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Title: Music as Motivation: A Behavioral Study and Neurological Analysis of Music’s Ability to Motivate Work Performance
Authors: Metro, Jordan
Advisors: Taylor, Jordan
Contributors: Jacobs, Barry
Department: Psychology
Class Year: 2014
Abstract: The purpose of this behavioral experiment and following analysis is to examine the relationship between music and performance during work-like situations. While listening to music is one of the most common ways in which people combat the undesirable aspects of cognitively demanding tasks, the reason for this behavior is still not completely understood. This study seeks to investigate why people frequently use music as an external source of motivation, whether or not it is beneficial to do so, and which types of music are responsible for varying results in our ability to perform difficult tasks. Furthermore, we aim to examine which specific mechanisms lead to such benefits or detriments to both performance and subjective experience on a neurological level. Previous research has determined that arousal is a crucial variable when manipulating music in task-performance experiments, and thus will be manipulated in this study. Specifically, we investigated whether the presence of high and low arousal music has the ability to interact with sustained attention and reaction time in a cognitively demanding situation, and whether it can make otherwise undesirable tasks more appealing. In order to accomplish these goals, two experiments were performed. First we defined our stimuli for the following behavioral experiment, using galvanic skin response and subjective report to determine specific songs that induce high and low arousal in human subjects. In the following experiment, subjects performed a continuous performance test of target-nontarget discrimination ability (CPT-AX design) while listening to either high arousal, low arousal, or no music. Our study found that neither high nor low arousal music led to a significant detriment or benefit to cognitive performance or reaction time, but did cause increased perceptions of task desirability.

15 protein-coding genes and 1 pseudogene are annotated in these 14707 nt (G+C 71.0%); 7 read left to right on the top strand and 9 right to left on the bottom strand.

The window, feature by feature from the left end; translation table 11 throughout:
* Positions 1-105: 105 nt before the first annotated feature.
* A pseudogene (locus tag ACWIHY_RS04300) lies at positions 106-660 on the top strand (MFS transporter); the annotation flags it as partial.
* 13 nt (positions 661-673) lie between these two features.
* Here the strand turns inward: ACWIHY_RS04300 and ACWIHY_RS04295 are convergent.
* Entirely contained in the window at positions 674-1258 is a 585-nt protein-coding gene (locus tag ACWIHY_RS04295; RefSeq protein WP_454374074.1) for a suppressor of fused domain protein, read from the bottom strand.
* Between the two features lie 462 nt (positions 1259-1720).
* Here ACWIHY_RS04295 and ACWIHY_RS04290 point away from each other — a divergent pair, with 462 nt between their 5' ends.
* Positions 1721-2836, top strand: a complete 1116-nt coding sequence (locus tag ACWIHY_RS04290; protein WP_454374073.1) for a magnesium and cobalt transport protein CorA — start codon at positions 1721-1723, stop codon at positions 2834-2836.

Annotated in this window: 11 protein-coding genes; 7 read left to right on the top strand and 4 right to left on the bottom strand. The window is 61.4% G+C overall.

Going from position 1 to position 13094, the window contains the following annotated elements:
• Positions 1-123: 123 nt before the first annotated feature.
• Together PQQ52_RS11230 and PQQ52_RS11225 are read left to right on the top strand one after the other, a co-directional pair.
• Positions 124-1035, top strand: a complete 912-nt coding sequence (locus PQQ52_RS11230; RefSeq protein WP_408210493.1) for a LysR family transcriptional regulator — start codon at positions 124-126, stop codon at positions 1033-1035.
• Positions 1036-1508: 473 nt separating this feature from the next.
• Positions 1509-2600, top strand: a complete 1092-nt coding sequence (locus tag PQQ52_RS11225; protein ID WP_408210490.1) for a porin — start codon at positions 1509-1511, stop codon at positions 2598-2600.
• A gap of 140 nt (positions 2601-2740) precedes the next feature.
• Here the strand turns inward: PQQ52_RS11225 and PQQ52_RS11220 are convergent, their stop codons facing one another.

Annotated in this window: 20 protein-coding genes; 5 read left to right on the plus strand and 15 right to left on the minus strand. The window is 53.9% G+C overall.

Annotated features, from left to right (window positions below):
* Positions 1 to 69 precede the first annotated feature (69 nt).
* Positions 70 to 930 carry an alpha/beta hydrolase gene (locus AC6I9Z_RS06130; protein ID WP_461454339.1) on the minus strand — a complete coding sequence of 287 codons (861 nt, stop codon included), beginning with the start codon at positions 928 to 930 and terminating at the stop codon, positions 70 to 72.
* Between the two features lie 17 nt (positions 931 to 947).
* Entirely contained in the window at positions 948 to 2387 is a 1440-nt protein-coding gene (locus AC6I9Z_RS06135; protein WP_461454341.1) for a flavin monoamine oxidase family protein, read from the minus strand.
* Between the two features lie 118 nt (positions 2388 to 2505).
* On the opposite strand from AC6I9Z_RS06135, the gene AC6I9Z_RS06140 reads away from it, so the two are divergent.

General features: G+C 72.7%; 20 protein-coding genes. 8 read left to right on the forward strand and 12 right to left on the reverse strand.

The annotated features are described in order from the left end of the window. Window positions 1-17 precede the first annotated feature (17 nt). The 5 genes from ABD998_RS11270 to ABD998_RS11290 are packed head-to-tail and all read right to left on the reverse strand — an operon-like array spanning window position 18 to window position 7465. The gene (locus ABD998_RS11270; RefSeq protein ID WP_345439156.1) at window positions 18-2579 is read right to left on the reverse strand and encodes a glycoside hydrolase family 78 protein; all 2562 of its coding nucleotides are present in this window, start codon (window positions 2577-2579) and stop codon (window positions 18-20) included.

Extent: 61 pages
Type of Material: Princeton University Senior Theses
Language: en_US
Appears in Collections:Psychology, 1930-2016

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